Sir Stanley Matthews
Stanley Matthews was born in Hanley in Stoke on Trent in 1915. His father, a professional boxer known as ‘The Fighting Barber’, instilled a lifelong dedication to training in the young Stan. From the age of six onwards Stanley did deep breathing exercises, chest expanding and skipping, and walked everywhere. He even led on dietary developments including fasting and detoxing. On Thursdays he would only drink carrot juice all day.
In 1929, at the age of 14, he signed for Stoke at £1 per week on the office staff. As an amateur he played 22 games for the reserves aged just 16, with other players giving him two shillings from their bonus when they won. He finally signed professionally for Stoke at 17, being paid the top available wage of £5 per week.
A year later he won a Division 2 medal as Stoke were promoted to Division 1. In 1934 he won his first cap for England, scoring in a 4- 0 win against Wales. Matthews was 19 at the time, and his international career would continue for another 23 years.
Stanley’s first overseas international in 1938 took him to Nazi Germany where the England team were ordered to give Hitler the infamous Nazi salute. Matthews scored in a 6-3 victory.
When war broke out Stan was transferred to the RAF and was posted to Blackpool as a PE instructor. He also played 30 representative games for the Blackpool club and other teams to entertain the troops along with other great players such as Tommy Lawton, Wilf Mannion and Raich Carter. The war meant Matthews’ career was on hold between the ages of 24 – 30, but he went on to play in another 19 seasons after the end of the conflict.
In 1946 he played in the tragic FA Cup tie against Bolton at Burnden Park when 33 spectators were killed and 500 injured- though incredibly the match was completed after the interruption. Stan donated two weeks' wages to the disaster fund.
At the age of 32 Stan left the Potteries, signing for Blackpool for £11,500 and a bottle of whisky, but not before he helped Great Britain beat a Rest of Europe side 6-1 before a crowd of 134,000 in Glasgow. A Belgian defender in one game said marking him was like ‘trying to mark a ghost’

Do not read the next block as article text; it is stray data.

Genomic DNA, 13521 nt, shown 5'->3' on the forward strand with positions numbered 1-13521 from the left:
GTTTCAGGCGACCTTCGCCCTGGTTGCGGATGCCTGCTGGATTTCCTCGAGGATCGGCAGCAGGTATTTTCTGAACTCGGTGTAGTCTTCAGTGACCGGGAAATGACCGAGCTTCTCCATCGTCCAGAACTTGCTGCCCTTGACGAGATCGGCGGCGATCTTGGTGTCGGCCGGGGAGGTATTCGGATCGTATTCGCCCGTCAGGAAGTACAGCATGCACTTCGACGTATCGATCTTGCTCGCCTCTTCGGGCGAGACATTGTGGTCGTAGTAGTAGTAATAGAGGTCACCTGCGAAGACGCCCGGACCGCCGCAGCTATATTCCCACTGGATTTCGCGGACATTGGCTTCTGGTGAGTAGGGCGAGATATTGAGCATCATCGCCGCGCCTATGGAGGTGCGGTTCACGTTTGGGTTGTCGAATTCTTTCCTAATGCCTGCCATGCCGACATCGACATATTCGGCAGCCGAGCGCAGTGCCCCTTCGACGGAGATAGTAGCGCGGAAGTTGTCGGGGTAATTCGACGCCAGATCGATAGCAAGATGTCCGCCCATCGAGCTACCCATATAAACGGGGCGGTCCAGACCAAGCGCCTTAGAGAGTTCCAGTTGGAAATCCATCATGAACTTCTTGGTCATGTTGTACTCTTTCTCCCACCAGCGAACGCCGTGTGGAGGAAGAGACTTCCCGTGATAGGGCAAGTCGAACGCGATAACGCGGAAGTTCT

"The man who taught us the way football should be played" Pele
In 1948, even though Manchester United beat Blackpool in the FA Cup Final, Stan was voted Player of the Year. In 1951 Blackpool lost again in the final to Newcastle United.
In the 1953 final his Blackpool side were losing 1-3 in the second half, only for Matthews to pull out a vintage 30 minutes in which he created 3 goals for his teammates. Stan finally got his FA Cup Winner’s medal at the age of 38 - presented to him by the new Queen Elizabeth II. The game went down in history as ‘The Matthews Final’. It is said that the only time he ever drank alcohol was champagne, directly from the FA Cup.
His standard of performance remained remarkably high, and Matthews was the recipient of the first European Footballer of The Year award in 1956. The following year he was made a CBE.
Blackpool enjoyed some competitive seasons but, as Matthews found himself out of favour following a change of manager, he was lured back to Stoke City, aged 46, for a fee of £3,500. In his first game back with the club he added 20,000 spectators to the crowd. An inspired Stoke won promotion back to the top flight of English football. Matthews became the oldest player ever at this level in 1965, aged 50, becoming the first active player to receive a knighthood at Buckingham Palace in the same year.
Matthews’ remarkable era-straddling career can perhaps be summed up by the list of players eager to take part in his testimonial game, on April 28 1965: Yashin, Puskas, Eusebio and di Stefano were amongst those eager to face him for the final time. Moore, Charlton, Armfield, Haynes and Greaves were a handful of the England stars who wanted to line up alongside one of the true all-time greats.
Clubs: Blackpool, Stoke City
Caps: 54 (11 goals)
Honours: 1 FA Cup